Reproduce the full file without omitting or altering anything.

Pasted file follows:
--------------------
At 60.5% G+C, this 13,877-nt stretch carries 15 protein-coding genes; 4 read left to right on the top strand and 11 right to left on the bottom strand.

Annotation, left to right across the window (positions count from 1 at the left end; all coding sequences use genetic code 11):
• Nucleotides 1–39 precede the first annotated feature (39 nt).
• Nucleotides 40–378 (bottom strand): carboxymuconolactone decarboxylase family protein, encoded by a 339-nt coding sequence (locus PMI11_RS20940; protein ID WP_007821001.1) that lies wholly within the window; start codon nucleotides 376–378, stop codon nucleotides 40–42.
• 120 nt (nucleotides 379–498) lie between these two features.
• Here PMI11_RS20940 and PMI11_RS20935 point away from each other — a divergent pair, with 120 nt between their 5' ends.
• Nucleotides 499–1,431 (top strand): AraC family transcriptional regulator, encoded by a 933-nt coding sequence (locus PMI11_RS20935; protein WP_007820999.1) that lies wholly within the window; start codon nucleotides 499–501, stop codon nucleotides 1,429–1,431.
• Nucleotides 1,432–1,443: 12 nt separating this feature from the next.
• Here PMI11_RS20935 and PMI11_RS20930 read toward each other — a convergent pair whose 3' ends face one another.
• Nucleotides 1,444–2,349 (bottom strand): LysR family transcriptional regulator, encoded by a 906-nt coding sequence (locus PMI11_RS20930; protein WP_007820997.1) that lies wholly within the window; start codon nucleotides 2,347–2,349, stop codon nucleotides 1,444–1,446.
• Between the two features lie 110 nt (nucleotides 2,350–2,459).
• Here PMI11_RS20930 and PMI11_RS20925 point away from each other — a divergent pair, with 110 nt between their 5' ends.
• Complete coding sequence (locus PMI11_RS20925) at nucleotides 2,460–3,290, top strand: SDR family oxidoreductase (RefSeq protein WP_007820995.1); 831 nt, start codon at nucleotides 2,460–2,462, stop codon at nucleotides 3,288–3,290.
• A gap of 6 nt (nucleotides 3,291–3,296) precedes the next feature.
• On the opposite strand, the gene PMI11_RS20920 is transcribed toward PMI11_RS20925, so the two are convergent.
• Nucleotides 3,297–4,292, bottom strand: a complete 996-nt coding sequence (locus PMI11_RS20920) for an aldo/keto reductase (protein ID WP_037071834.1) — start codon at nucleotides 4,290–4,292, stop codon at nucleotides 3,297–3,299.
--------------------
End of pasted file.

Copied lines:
At 60.5% G+C, this 13,877-nt stretch carries 15 protein-coding genes; 4 read left to right on the top strand and 11 right to left on the bottom strand.

Annotation, left to right across the window (positions count from 1 at the left end; all coding sequences use genetic code 11):
• Nucleotides 1–39 precede the first annotated feature (39 nt).
• Nucleotides 40–378 (bottom strand): carboxymuconolactone decarboxylase family protein, encoded by a 339-nt coding sequence (locus PMI11_RS20940; protein ID WP_007821001.1) that lies wholly within the window; start codon nucleotides 376–378, stop codon nucleotides 40–42.
• 120 nt (nucleotides 379–498) lie between these two features.
• Here PMI11_RS20940 and PMI11_RS20935 point away from each other — a divergent pair, with 120 nt between their 5' ends.
• Nucleotides 499–1,431 (top strand): AraC family transcriptional regulator, encoded by a 933-nt coding sequence (locus PMI11_RS20935; protein WP_007820999.1) that lies wholly within the window; start codon nucleotides 499–501, stop codon nucleotides 1,429–1,431.
• Nucleotides 1,432–1,443: 12 nt separating this feature from the next.
• Here PMI11_RS20935 and PMI11_RS20930 read toward each other — a convergent pair whose 3' ends face one another.
• Nucleotides 1,444–2,349 (bottom strand): LysR family transcriptional regulator, encoded by a 906-nt coding sequence (locus PMI11_RS20930; protein WP_007820997.1) that lies wholly within the window; start codon nucleotides 2,347–2,349, stop codon nucleotides 1,444–1,446.
• Between the two features lie 110 nt (nucleotides 2,350–2,459).
• Here PMI11_RS20930 and PMI11_RS20925 point away from each other — a divergent pair, with 110 nt between their 5' ends.
• Complete coding sequence (locus PMI11_RS20925) at nucleotides 2,460–3,290, top strand: SDR family oxidoreductase (RefSeq protein WP_007820995.1); 831 nt, start codon at nucleotides 2,460–2,462, stop codon at nucleotides 3,288–3,290.
• A gap of 6 nt (nucleotides 3,291–3,296) precedes the next feature.
• On the opposite strand, the gene PMI11_RS20920 is transcribed toward PMI11_RS20925, so the two are convergent.
• Nucleotides 3,297–4,292, bottom strand: a complete 996-nt coding sequence (locus PMI11_RS20920) for an aldo/keto reductase (protein ID WP_037071834.1) — start codon at nucleotides 4,290–4,292, stop codon at nucleotides 3,297–3,299.